Tuesday, February 13, 2007

Snow day!

It started snowing late last night, and it's still snowing, almost 24 hours later. They were predicting 8 to 12 inches. Due to the unbelievable drifting, however, I have no idea how much we have! There are spots where we can see grass, and there are places where the drifts are four feet high. It will not be fun shoveling the driveway tomorrow. That's where some of the four-foot drifts are located.

Today, I got the urge to make soap and get my tomatoes started in peat pots. I made three batches of soap: a lavender essential oil and wheat germ, a Valencia orange essential oil, and an unscented recipe that I just invented. It includes cocoa butter, shea butter, avocado butter, palm kernel oil, jojoba and several other oils. I'm calling it a "butter bar," and it's definitely for dry skin. A couple years ago, I made a really rich soap with lanolin and shea butter, and it caused my face to break out. I will only use this one for my hands. I think it will be great for my daughters though, because their hands have been getting really dry.

I also started 32 little peat pots with tomato seeds, including green sausage, green zebra, pink grapefruit, white currant, red fig, and several others, for a total of 12 different types. In the past, green zebra and amana orange have been my favorites. The green zebra tomatoes make an outstanding quiche, and the amana orange tomatoes are about a pound each, so they're excellent for freezing, because they are easy to peel, and it's simple to put away a one-pound bag in the freezer quickly. This will be our first year for Cherokee purple, green sausage, cream sausage, pink grapefruit, white currant, and red fig. I know I'll like the sausage tomatoes because their long cylindrical shape makes them great for slicing. I also planted three pots of ground cherries, which are supposed to be great for making pies and jams, just like real cherries, but they are a member of the tomato family and grow in a husk like a tomatillo.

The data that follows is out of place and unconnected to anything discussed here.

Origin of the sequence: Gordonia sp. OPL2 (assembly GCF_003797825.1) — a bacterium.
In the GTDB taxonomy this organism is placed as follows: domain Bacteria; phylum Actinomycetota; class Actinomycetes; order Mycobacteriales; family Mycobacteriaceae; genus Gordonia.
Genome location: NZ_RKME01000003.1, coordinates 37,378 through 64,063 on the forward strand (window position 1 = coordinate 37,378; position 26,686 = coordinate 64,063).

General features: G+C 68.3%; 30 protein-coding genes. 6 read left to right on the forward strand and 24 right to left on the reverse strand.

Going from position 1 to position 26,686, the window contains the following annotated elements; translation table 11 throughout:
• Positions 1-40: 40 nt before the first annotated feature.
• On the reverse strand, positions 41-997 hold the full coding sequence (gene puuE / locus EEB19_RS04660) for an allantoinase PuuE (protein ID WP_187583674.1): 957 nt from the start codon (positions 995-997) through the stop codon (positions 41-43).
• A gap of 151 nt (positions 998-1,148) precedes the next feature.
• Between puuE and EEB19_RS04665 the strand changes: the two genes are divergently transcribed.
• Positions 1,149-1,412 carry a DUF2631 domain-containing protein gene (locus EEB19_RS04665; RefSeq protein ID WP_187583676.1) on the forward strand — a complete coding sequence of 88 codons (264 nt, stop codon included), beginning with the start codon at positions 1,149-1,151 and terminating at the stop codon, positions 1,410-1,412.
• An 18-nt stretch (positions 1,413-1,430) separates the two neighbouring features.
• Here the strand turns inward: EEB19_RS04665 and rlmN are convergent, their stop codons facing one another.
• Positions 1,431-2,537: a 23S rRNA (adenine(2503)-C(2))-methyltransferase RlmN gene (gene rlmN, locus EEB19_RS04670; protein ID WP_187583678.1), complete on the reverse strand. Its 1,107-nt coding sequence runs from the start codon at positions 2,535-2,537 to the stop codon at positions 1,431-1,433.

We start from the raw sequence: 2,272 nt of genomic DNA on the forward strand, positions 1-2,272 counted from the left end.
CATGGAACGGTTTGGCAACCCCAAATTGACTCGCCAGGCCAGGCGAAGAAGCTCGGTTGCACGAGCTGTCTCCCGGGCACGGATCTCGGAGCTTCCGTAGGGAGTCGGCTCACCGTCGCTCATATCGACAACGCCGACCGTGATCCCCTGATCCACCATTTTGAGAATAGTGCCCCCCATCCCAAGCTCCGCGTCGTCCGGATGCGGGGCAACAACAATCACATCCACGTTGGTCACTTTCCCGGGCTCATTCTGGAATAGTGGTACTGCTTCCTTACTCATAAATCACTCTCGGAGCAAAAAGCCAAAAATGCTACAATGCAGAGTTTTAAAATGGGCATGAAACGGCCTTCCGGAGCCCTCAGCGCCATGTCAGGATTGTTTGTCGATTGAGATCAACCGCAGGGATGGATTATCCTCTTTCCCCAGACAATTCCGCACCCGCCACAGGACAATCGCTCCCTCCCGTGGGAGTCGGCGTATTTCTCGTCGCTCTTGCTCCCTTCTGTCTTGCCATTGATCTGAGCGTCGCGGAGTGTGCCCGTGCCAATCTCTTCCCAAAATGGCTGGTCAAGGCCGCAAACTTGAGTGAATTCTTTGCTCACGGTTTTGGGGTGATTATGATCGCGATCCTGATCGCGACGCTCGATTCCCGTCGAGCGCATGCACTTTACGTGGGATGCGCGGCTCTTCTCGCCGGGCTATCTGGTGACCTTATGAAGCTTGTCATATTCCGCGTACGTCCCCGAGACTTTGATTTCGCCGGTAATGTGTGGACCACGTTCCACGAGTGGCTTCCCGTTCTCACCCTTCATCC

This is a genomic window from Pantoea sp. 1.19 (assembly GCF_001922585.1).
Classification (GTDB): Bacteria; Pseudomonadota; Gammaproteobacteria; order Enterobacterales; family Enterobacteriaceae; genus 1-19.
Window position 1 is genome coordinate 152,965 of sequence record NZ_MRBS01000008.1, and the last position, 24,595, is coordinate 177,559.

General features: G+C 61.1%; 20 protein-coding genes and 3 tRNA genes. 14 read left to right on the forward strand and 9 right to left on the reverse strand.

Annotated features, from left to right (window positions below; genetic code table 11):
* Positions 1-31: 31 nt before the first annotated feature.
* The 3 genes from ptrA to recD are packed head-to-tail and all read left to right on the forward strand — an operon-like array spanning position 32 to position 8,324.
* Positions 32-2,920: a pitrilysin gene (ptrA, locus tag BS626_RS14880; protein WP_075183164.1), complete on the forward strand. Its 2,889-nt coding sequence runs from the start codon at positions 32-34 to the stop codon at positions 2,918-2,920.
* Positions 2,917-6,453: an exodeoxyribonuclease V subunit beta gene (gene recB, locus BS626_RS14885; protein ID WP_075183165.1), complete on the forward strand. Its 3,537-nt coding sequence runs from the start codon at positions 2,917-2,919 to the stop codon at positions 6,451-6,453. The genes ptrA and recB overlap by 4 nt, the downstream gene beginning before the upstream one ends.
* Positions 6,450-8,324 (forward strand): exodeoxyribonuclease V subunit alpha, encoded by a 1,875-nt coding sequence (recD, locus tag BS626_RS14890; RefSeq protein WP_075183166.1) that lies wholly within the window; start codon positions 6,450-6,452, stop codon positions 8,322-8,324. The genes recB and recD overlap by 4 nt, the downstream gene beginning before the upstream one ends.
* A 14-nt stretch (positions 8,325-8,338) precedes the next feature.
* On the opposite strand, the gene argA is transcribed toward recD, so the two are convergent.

Only three months until we can put everything in the garden. In one month, we can start putting out the cold-weather vegetables like peas. I am so looking forward to spring!

2 comments:

Michelle at Boulderneigh said...

Wow, I haven't heard of ANY of those tomato varieties, even though I've grown a few "heirlooms"! Where did you get the seeds?

Deborah said...

All of my tomato seeds are from either http://www.rareseeds.com or http://www.heirloomseeds.com. Since I like a lot of different types of tomatoes, I don't use all the seeds in one year, and I've found the germination rate is still good for a couple years. This is not true with all vegetables though, especially lettuce, whose germination rate falls to about 0% when the seeds are a year old.

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